1. ## trig proof road block

i have a trig proof that i started but ended up going no where with i got like 4 steps into it and hit a wall. if someone could help me out it would be much appriciated thanx. Sec+2tan = cot+2cos
>>>>>>>> csc - sin

2. Originally Posted by speedy229
i have a trig proof that i started but ended up going no where with i got like 4 steps into it and hit a wall. if someone could help me out it would be much appriciated thanx. Sec+2tan = cot+2cos
>>>>>>>> csc - sin
I'm kind of confused what you are asking. Are you asking to prove?

$\displaystyle \sec{x} +2\tan{x} = \cot{x} + 2\cos{x}$

If so what relevance does

$\displaystyle \csc{x} - \sin{x}$

have to the problem?

3. I think the OP means: $\displaystyle \sec x + 2\tan x = \frac{\cot x + 2\cos x}{\csc x - \sin x}$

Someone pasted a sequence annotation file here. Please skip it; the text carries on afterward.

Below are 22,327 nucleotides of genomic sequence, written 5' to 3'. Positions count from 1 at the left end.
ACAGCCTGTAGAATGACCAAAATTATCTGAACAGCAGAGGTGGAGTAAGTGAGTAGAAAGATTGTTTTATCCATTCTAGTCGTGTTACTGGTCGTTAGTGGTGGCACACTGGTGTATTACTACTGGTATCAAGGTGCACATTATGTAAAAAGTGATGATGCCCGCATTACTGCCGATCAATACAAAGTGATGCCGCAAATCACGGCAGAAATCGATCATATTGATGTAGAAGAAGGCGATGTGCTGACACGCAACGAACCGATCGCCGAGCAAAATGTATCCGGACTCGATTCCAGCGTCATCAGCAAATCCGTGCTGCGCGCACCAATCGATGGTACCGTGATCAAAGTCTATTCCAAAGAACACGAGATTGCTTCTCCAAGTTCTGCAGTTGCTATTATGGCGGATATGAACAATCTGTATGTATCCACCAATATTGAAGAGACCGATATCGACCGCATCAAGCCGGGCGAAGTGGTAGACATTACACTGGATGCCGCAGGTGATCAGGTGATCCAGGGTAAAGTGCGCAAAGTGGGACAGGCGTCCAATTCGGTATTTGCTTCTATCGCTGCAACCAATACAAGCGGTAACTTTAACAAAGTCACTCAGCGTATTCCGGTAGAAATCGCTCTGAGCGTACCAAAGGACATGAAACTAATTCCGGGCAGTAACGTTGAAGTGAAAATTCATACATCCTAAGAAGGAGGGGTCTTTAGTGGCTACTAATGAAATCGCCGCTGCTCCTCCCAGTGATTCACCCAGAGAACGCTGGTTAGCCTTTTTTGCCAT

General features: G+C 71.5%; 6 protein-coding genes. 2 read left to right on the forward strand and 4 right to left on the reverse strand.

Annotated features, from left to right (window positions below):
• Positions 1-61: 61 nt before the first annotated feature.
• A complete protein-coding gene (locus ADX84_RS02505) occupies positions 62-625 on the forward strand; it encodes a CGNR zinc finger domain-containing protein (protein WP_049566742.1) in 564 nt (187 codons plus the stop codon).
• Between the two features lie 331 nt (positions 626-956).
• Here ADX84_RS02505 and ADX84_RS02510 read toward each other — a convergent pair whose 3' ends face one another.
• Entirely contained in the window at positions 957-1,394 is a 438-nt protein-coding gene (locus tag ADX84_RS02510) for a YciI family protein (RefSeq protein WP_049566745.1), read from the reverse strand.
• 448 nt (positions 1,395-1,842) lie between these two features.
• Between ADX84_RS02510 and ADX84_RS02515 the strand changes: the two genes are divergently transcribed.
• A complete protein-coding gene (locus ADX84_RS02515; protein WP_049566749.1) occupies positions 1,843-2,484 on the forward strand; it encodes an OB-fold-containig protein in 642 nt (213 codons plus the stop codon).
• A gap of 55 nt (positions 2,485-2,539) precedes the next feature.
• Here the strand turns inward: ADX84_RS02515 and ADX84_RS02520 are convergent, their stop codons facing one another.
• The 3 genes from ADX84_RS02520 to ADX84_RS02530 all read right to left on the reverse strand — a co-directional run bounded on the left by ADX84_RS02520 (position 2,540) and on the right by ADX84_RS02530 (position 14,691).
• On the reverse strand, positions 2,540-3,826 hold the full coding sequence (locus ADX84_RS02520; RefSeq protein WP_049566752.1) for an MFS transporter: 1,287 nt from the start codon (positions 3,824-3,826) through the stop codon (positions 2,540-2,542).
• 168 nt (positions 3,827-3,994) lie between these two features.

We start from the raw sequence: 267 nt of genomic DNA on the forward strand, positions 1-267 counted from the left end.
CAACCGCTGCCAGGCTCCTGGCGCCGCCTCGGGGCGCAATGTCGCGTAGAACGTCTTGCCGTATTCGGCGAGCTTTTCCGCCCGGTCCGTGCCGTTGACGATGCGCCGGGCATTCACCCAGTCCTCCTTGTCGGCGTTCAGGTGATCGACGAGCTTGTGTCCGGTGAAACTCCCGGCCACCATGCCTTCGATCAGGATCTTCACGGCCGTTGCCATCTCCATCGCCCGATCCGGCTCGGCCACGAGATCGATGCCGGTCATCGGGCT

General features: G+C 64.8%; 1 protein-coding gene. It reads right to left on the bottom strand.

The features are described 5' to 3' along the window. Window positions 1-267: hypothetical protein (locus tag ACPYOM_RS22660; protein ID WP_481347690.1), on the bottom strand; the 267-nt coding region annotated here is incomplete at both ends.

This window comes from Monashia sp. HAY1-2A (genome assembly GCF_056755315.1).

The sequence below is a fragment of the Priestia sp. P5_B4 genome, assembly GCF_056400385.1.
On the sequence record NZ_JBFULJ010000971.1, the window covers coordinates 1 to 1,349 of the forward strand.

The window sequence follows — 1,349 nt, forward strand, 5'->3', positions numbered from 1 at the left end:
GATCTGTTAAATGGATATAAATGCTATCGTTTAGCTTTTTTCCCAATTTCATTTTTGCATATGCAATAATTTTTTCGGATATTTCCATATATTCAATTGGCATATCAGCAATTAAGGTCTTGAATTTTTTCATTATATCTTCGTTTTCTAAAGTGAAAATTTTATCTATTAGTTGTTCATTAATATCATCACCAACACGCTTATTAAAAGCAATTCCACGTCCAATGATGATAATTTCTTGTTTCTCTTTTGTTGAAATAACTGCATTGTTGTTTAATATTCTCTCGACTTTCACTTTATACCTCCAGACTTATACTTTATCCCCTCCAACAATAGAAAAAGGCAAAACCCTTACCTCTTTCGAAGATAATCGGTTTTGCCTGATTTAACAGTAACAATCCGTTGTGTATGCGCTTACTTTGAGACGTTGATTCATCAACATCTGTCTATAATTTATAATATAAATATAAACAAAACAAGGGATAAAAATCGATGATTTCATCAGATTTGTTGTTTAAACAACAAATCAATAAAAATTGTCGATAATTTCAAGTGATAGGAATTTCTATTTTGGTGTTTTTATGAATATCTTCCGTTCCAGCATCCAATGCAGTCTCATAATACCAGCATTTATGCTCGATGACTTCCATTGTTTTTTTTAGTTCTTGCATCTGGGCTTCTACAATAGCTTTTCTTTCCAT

Start from the RHS. Convert everything into terms of $\displaystyle \sin x$ and $\displaystyle \cos x$. Then multiply both top and bottom by $\displaystyle \sin x$. Split the resulting fraction and simplify.

4. Hello, speedy229!

I had to guess at what you meant.

And be careful . . . $\displaystyle \sin$ has no meaning
. . . . . just as meaningless as $\displaystyle \sqrt{\;\;}$ or $\displaystyle (\;)^2$

$\displaystyle \sec x+2\tan x \:=\: \frac{\cot x + 2\cos x}{\csc x - \sin x}$

The right side is: .$\displaystyle \frac{\dfrac{\cos x}{\sin x} + 2\cos x}{\dfrac{1}{\sin x} - \sin x}$

Multiply by $\displaystyle \frac{\sin x}{\sin x}\!:\quad \frac{\sin x\left(\dfrac{\cos x}{\sin x} + 2\cos x\right)}{\sin x\left(\dfrac{1}{\sin x} - \sin x\right)} \;=\;\frac{\cos x + 2\sin x\cos x}{1-\sin^2\!x}$ .$\displaystyle = \;\frac{\cos x(1 + 2\sin x)}{\cos^2\!x}$

. . . . . $\displaystyle = \;\frac{1+2\sin x}{\cos x} \;\;=\;\;\frac{1}{\cos x} + \frac{2\sin x}{\cos x} \;\;=\;\;\sec x + 2\tan x$

Edit: I now see that o_O already gave you the game plan . . .
.